With the Senate potentially voting this week on a measure that will overturn a rule targeting oil and natural gas development on federal lands, Washington, D.C., media have reported that some key Western lawmakers remain on the fence. But follow-up inquiries by Western Wire tell a different story: There is strong support in the West for repealing the Obama administration’s last-minute “venting and flaring” rule.

The methane regulation, finalized by the U.S. Bureau of Land Management (BLM) after the 2016 election, has been controversial in the region. Three states – Wyoming, Montana and North Dakota – have sued to stop the “venting and flaring” rule.

After the House passed a resolution under the Congressional Review Act (CRA) to overturn the rule, and as the measure now goes before the Senate, advocacy groups have targeted senators, including U.S. Sen. Jeff Flake (R-Ariz.) and U.S. Sen. Cory Gardner (R-Colo.), in their campaign to “stop the reckless use of the CRA to kill this much-needed rule.”

But Sen. Flake “does support the CRA,” a spokesperson told Western Wire last week.

U.S. Sen. Cory Gardner (R-Colo.) told the media on Friday that there is “tremendous” support for the resolution in Colorado. “You have some individuals who oppose it, but there is a lot of support for it,” he noted.

“There are people on both sides of this,” Gardner said. “A tremendous amount of people who live on the western slope of Colorado who are supportive of the resolution of disapproval — people in Grand Junction, Colo, the Grand Junction Chamber, the Colorado Association of Commerce and Industry, the Colorado Business Roundtable all support the resolution of disapproval.”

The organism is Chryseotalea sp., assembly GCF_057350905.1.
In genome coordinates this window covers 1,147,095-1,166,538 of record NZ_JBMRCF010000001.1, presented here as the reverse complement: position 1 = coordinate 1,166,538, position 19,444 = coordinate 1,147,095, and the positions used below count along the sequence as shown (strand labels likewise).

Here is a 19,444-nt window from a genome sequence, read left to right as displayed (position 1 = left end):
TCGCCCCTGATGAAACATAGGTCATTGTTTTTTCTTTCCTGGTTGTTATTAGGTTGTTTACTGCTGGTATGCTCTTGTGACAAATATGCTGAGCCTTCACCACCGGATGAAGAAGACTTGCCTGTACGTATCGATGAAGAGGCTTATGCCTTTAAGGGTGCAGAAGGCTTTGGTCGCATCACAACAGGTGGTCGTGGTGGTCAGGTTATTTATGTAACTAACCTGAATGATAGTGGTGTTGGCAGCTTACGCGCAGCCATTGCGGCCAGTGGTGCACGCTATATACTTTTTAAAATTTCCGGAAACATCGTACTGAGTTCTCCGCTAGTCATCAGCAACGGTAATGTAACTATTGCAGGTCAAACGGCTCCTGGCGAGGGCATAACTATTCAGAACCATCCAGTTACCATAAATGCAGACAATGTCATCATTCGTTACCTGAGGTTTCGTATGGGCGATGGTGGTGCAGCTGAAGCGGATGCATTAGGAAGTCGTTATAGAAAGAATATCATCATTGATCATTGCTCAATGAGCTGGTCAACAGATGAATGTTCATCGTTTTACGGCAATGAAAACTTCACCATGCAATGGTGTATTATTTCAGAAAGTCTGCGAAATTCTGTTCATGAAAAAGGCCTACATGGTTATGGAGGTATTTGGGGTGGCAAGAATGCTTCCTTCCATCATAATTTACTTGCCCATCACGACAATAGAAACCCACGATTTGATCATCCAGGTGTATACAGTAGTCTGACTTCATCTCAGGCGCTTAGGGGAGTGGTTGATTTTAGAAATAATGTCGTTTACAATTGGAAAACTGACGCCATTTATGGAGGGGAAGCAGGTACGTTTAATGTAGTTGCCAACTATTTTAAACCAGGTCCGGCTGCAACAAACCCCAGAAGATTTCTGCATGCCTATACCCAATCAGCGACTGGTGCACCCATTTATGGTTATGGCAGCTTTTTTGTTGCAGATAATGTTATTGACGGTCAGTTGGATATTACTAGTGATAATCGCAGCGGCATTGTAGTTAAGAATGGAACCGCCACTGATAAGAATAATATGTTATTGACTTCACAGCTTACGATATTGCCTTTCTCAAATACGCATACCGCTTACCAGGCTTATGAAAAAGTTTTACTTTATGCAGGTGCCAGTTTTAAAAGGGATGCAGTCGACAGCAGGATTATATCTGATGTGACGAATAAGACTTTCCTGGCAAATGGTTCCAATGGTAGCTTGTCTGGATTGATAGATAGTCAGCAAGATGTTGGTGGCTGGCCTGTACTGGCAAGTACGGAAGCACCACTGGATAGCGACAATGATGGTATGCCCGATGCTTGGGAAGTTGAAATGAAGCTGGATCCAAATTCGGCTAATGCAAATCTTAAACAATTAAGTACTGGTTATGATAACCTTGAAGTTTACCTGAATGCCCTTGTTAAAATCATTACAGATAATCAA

In a comment to Western Wire, Gardner also noted the primacy of state regulations over federal mandates. Referring to methane regulations Colorado developed in partnership with local stakeholders and industry, the senator touted Colorado’s “history of working out unique solutions tailor-made to meet the needs of our state” – solutions that will remain in effect even if the federal rule is overturned.

“If Congress passes the CRA on BLM’s rule, the state’s solution would remain in effect and serve as an example to other states of what can be achieved when states work to find answers that best fit the needs of local interests,” the senator continued.

“It is the job of the EPA and the states, not the Bureau of Land Management, to regulate air quality,” U.S. Sen. John Barrasso (R-Wyo.) said in a statement after introducing the Senate CRA resolution to block the rule on Jan. 30.

As Western Wire reported, Barrasso previously said that the rule “far exceeds the authority of the BLM” and “put federal lands at an even greater competitive disadvantage to state and private lands” during the Jan. 17 confirmation hearing for Interior Secretary-designate Ryan Zinke. Barrasso is also the chairman of the Senate Environment and Public Works Committee.

Backing the CRA resolution, Barrasso’s colleague U.S. Sen. Mike Enzi (R-Wyo.) called the BLM rule “unnecessary, duplicative and destructive.”